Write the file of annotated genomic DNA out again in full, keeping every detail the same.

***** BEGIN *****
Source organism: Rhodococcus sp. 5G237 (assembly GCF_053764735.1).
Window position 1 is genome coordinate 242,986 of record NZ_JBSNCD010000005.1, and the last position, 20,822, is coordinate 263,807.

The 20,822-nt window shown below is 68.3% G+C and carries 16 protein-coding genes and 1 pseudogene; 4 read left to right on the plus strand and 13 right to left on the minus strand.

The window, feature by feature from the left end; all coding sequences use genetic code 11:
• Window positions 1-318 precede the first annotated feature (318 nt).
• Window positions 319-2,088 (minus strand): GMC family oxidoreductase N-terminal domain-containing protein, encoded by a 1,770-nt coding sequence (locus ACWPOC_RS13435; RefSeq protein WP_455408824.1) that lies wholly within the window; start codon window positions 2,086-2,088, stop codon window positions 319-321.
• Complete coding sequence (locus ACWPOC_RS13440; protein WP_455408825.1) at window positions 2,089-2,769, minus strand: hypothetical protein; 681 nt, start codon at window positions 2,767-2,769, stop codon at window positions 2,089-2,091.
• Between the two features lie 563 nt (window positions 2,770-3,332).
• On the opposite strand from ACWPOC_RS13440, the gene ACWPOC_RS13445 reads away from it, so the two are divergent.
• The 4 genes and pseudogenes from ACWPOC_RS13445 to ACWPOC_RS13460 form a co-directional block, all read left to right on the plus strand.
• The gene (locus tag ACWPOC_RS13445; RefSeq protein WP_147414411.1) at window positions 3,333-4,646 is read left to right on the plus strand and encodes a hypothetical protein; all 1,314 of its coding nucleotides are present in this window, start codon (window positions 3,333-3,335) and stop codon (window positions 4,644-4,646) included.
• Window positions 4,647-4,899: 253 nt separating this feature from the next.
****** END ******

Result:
Source organism: Rhodococcus sp. 5G237 (assembly GCF_053764735.1).
Window position 1 is genome coordinate 242,986 of record NZ_JBSNCD010000005.1, and the last position, 20,822, is coordinate 263,807.

The 20,822-nt window shown below is 68.3% G+C and carries 16 protein-coding genes and 1 pseudogene; 4 read left to right on the plus strand and 13 right to left on the minus strand.

The window, feature by feature from the left end; all coding sequences use genetic code 11:
• Window positions 1-318 precede the first annotated feature (318 nt).
• Window positions 319-2,088 (minus strand): GMC family oxidoreductase N-terminal domain-containing protein, encoded by a 1,770-nt coding sequence (locus ACWPOC_RS13435; RefSeq protein WP_455408824.1) that lies wholly within the window; start codon window positions 2,086-2,088, stop codon window positions 319-321.
• Complete coding sequence (locus ACWPOC_RS13440; protein WP_455408825.1) at window positions 2,089-2,769, minus strand: hypothetical protein; 681 nt, start codon at window positions 2,767-2,769, stop codon at window positions 2,089-2,091.
• Between the two features lie 563 nt (window positions 2,770-3,332).
• On the opposite strand from ACWPOC_RS13440, the gene ACWPOC_RS13445 reads away from it, so the two are divergent.
• The 4 genes and pseudogenes from ACWPOC_RS13445 to ACWPOC_RS13460 form a co-directional block, all read left to right on the plus strand.
• The gene (locus tag ACWPOC_RS13445; RefSeq protein WP_147414411.1) at window positions 3,333-4,646 is read left to right on the plus strand and encodes a hypothetical protein; all 1,314 of its coding nucleotides are present in this window, start codon (window positions 3,333-3,335) and stop codon (window positions 4,644-4,646) included.
• Window positions 4,647-4,899: 253 nt separating this feature from the next.